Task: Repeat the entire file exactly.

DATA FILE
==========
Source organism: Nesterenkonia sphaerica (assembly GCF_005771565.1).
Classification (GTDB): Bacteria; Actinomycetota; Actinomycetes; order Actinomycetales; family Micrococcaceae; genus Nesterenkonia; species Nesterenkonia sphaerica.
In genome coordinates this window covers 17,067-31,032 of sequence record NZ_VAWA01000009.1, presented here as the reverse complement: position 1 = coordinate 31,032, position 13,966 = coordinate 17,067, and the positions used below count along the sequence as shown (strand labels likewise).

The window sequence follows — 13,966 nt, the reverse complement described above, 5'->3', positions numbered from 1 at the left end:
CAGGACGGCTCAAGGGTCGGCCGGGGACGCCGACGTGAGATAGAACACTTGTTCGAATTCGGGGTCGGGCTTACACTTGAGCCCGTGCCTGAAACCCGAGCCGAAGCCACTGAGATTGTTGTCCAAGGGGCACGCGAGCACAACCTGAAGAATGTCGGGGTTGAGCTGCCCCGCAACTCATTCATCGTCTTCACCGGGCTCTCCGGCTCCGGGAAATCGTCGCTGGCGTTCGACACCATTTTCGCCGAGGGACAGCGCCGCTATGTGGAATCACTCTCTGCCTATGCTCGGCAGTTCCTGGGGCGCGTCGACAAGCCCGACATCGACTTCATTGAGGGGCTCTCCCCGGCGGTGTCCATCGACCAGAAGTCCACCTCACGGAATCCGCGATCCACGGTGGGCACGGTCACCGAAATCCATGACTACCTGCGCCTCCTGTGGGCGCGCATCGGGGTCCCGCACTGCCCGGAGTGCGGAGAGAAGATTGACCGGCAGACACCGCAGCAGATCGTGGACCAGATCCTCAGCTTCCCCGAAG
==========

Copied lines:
Source organism: Nesterenkonia sphaerica (assembly GCF_005771565.1).
Classification (GTDB): Bacteria; Actinomycetota; Actinomycetes; order Actinomycetales; family Micrococcaceae; genus Nesterenkonia; species Nesterenkonia sphaerica.
In genome coordinates this window covers 17,067-31,032 of sequence record NZ_VAWA01000009.1, presented here as the reverse complement: position 1 = coordinate 31,032, position 13,966 = coordinate 17,067, and the positions used below count along the sequence as shown (strand labels likewise).

The window sequence follows — 13,966 nt, the reverse complement described above, 5'->3', positions numbered from 1 at the left end:
CAGGACGGCTCAAGGGTCGGCCGGGGACGCCGACGTGAGATAGAACACTTGTTCGAATTCGGGGTCGGGCTTACACTTGAGCCCGTGCCTGAAACCCGAGCCGAAGCCACTGAGATTGTTGTCCAAGGGGCACGCGAGCACAACCTGAAGAATGTCGGGGTTGAGCTGCCCCGCAACTCATTCATCGTCTTCACCGGGCTCTCCGGCTCCGGGAAATCGTCGCTGGCGTTCGACACCATTTTCGCCGAGGGACAGCGCCGCTATGTGGAATCACTCTCTGCCTATGCTCGGCAGTTCCTGGGGCGCGTCGACAAGCCCGACATCGACTTCATTGAGGGGCTCTCCCCGGCGGTGTCCATCGACCAGAAGTCCACCTCACGGAATCCGCGATCCACGGTGGGCACGGTCACCGAAATCCATGACTACCTGCGCCTCCTGTGGGCGCGCATCGGGGTCCCGCACTGCCCGGAGTGCGGAGAGAAGATTGACCGGCAGACACCGCAGCAGATCGTGGACCAGATCCTCAGCTTCCCCGAAG